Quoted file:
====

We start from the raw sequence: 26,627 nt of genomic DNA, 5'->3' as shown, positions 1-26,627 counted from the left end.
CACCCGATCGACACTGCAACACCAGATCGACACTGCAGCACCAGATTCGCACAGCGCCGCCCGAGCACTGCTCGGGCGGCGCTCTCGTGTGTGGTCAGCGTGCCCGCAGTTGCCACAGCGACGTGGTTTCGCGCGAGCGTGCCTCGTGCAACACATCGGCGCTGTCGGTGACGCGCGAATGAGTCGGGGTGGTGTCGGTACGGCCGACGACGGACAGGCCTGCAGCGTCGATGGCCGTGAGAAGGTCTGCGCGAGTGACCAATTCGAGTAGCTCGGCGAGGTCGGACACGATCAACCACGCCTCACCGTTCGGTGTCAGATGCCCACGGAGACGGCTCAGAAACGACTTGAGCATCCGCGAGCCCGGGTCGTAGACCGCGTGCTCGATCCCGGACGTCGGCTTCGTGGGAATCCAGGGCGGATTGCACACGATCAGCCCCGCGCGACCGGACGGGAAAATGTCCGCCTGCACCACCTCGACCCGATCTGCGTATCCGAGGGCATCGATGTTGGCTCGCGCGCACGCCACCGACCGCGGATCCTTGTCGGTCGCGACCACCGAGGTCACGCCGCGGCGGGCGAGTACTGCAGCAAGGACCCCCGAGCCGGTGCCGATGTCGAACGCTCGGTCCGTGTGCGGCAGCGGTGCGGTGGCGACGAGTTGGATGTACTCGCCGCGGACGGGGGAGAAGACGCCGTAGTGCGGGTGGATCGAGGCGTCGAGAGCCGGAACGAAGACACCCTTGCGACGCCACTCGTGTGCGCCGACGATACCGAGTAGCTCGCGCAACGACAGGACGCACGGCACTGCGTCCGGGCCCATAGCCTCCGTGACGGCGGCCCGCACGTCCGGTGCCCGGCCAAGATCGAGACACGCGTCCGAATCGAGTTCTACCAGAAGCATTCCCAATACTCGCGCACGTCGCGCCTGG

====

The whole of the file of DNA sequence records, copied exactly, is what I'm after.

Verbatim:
We start from the raw sequence: 26,627 nt of genomic DNA, 5'->3' as shown, positions 1-26,627 counted from the left end.
CACCCGATCGACACTGCAACACCAGATCGACACTGCAGCACCAGATTCGCACAGCGCCGCCCGAGCACTGCTCGGGCGGCGCTCTCGTGTGTGGTCAGCGTGCCCGCAGTTGCCACAGCGACGTGGTTTCGCGCGAGCGTGCCTCGTGCAACACATCGGCGCTGTCGGTGACGCGCGAATGAGTCGGGGTGGTGTCGGTACGGCCGACGACGGACAGGCCTGCAGCGTCGATGGCCGTGAGAAGGTCTGCGCGAGTGACCAATTCGAGTAGCTCGGCGAGGTCGGACACGATCAACCACGCCTCACCGTTCGGTGTCAGATGCCCACGGAGACGGCTCAGAAACGACTTGAGCATCCGCGAGCCCGGGTCGTAGACCGCGTGCTCGATCCCGGACGTCGGCTTCGTGGGAATCCAGGGCGGATTGCACACGATCAGCCCCGCGCGACCGGACGGGAAAATGTCCGCCTGCACCACCTCGACCCGATCTGCGTATCCGAGGGCATCGATGTTGGCTCGCGCGCACGCCACCGACCGCGGATCCTTGTCGGTCGCGACCACCGAGGTCACGCCGCGGCGGGCGAGTACTGCAGCAAGGACCCCCGAGCCGGTGCCGATGTCGAACGCTCGGTCCGTGTGCGGCAGCGGTGCGGTGGCGACGAGTTGGATGTACTCGCCGCGGACGGGGGAGAAGACGCCGTAGTGCGGGTGGATCGAGGCGTCGAGAGCCGGAACGAAGACACCCTTGCGACGCCACTCGTGTGCGCCGACGATACCGAGTAGCTCGCGCAACGACAGGACGCACGGCACTGCGTCCGGGCCCATAGCCTCCGTGACGGCGGCCCGCACGTCCGGTGCCCGGCCAAGATCGAGACACGCGTCCGAATCGAGTTCTACCAGAAGCATTCCCAATACTCGCGCACGTCGCGCCTGG